After the thoroughly chilling events of this afternoon I was treated to a rather nice surprise by finding a brand spanking new Flying J just south of Milwaukee. The fuel pumps aren't even open yet, but they've got the lot open for parking and WiFi! Yippee.
I've been thinking about what happend all afternoon. I went back and re-read my entry about it. I was so shocked and in a hurry to update my journal ealier that I was appalled at my own writing. I guess it's because I was in such a hurry.
But yeah, I've been thinking about it. I had been in the process of working on a totally different journal entry about my trip through Lake Tahoe and what-not last week (which I still plan to post, but later when I have it finished). I had looked up and saw the truck sitting in the lane with the door flung open and a man on the ground pressing up and down. It's that image I've seen a thousand times on television and in film, the motion of a person giving life saving chest compressions to another person.
At that point, I didn't know what had happened. I saw a lady running across the parking lot, obviously frantic, toward another man walking from the direction of the truckstop building. She ran up to him and threw her arms around him. It may be more appropriate to say she collapsed into him. I don't know if he was some friend they had met there while they were in the area or maybe they had met briefly in the truckstop over lunch, I don't know. My hunch at that point was that she was the wife of the gentleman on the ground and that he had probably had a heart attack. I later would find all of this to be the case, but I also wondered if maybe she was the driver and had hit someone walking in the parking lot, but I soon dismissed it because I figured if that was the case, the police surely wouldn't let her be roaming around the parking lot at that moment.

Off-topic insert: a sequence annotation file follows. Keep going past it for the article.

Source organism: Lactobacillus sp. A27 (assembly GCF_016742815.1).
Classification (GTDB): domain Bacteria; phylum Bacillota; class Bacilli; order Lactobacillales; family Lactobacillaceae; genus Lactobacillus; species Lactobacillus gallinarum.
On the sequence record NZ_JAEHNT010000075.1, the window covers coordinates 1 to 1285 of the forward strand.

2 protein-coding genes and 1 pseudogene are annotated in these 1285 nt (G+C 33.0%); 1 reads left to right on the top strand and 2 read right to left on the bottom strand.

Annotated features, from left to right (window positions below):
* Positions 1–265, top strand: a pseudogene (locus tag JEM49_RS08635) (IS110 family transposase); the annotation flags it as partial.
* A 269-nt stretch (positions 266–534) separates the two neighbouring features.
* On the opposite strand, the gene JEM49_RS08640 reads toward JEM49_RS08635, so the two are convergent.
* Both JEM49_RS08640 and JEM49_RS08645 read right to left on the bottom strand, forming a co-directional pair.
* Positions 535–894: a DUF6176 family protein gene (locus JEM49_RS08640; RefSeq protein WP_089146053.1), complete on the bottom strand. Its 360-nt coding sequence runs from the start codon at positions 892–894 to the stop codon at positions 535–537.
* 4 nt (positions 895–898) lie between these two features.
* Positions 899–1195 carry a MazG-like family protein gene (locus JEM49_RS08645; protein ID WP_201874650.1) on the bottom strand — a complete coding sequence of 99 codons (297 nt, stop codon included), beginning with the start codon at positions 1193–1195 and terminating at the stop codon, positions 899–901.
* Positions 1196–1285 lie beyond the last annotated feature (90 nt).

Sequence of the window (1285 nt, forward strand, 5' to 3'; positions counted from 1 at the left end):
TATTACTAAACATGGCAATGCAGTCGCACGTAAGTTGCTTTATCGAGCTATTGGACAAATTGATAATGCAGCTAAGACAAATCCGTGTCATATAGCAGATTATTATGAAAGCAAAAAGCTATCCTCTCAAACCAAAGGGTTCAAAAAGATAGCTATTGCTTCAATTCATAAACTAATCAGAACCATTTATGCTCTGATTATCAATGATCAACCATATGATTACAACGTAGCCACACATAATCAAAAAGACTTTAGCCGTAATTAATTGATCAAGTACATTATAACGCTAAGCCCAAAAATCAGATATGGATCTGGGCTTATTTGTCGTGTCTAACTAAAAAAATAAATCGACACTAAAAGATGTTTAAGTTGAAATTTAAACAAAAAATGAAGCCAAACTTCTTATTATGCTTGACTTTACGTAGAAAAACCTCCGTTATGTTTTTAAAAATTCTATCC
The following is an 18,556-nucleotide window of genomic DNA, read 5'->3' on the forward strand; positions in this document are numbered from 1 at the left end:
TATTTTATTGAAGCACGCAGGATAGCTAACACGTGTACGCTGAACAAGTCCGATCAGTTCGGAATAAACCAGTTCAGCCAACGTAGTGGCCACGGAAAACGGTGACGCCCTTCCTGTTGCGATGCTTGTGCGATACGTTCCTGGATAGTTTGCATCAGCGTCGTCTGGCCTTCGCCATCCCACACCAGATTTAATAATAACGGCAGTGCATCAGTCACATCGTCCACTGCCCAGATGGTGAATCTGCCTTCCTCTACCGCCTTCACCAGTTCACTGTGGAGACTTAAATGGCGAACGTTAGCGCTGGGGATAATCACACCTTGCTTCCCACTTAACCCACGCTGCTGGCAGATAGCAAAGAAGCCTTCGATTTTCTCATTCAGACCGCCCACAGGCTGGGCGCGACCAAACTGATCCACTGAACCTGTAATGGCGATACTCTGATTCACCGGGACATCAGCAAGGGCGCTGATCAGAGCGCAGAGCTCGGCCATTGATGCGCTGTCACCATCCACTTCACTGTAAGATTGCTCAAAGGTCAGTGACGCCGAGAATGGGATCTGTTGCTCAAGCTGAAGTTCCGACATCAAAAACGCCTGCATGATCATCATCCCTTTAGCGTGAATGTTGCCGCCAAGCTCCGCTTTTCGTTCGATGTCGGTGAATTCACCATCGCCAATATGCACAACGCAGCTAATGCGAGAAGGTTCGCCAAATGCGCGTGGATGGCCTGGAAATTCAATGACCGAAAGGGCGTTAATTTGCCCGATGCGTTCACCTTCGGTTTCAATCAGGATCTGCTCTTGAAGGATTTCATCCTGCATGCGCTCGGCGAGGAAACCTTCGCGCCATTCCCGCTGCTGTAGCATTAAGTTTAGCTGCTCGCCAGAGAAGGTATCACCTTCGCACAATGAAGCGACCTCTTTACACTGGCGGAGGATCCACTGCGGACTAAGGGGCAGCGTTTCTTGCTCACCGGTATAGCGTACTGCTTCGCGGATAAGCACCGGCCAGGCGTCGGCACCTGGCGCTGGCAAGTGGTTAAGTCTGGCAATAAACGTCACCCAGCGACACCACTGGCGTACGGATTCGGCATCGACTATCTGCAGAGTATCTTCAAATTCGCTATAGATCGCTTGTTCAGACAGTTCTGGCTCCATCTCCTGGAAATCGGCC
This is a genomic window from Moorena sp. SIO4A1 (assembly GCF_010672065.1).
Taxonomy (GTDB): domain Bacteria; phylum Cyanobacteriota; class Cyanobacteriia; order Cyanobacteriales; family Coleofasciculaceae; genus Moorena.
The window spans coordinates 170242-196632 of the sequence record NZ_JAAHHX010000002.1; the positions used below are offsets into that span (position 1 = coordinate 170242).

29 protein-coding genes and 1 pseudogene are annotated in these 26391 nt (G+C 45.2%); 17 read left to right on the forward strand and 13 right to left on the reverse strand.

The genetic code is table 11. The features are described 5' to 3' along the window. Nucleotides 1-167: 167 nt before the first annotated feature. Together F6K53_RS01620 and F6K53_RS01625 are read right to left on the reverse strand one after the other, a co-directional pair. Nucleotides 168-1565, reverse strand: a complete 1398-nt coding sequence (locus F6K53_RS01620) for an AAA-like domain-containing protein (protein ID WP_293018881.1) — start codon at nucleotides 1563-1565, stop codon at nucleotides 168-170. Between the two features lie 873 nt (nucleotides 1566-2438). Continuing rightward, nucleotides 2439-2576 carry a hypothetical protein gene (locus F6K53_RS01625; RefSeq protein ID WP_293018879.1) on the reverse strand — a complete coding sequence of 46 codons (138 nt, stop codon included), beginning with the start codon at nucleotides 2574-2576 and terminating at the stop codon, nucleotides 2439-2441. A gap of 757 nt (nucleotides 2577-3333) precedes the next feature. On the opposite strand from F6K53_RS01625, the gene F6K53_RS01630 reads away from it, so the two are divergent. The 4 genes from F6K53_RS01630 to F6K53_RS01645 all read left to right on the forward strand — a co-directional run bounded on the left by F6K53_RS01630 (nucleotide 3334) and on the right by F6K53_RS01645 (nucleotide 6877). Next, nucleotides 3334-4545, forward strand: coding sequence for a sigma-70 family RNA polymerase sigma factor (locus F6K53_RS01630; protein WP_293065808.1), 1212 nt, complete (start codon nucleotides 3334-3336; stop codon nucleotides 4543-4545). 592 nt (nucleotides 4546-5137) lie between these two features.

And then the events unfolded pretty much as I so crudely stated them earlier. But the real reason for this addendum to the day's events is to collect my thoughts on the matter. As I said, I've been thinking about it all day. Things of this nature tend to do that to a person. Mostly I thought about how tenuous a proposition life is. I imagined the two of them were probably a truck dirving team. Since he was driving, he was the night time driver, she the day time driver. They probably had a routine where they traded their shifts at mid-day so that they both shared a portion of the daylight and night time driving, and probably took a small break at this time of day to spend some time together while neither of them were sleeping. They probably had just had a meal in the Flying J and browsed around the store. They probably had conversations about kids and grandkids. Perhaps they quarrled over money matters as couples often do, or, about which was the better route to take on their trip, as drivers are wont to do. They were an older couple, in their fifties or sixties and I'm sure the thought that the day would come when one of them would lose the other had occured to both of them, but I'm sure neither of them thought today would be that day. Words and actions passed between them like any other day, possibly at the very moment he had his heart attack.